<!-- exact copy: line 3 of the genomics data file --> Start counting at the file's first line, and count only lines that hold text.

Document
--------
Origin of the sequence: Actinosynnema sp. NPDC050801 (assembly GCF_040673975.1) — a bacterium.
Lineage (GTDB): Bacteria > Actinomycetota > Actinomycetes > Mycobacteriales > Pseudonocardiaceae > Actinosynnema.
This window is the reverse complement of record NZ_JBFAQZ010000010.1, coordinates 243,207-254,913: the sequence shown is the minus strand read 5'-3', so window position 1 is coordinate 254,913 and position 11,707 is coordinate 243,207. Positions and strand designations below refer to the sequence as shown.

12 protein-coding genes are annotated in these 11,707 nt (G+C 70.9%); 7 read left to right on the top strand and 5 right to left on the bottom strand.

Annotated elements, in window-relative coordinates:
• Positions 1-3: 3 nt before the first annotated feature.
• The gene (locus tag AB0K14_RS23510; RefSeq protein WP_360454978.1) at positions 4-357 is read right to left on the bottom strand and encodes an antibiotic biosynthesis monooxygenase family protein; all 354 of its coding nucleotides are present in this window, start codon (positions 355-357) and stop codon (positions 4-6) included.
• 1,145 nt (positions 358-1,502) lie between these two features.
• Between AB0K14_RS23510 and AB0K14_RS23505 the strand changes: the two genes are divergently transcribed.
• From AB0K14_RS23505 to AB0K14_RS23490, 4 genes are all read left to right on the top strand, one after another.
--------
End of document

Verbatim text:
This window is the reverse complement of record NZ_JBFAQZ010000010.1, coordinates 243,207-254,913: the sequence shown is the minus strand read 5'-3', so window position 1 is coordinate 254,913 and position 11,707 is coordinate 243,207. Positions and strand designations below refer to the sequence as shown.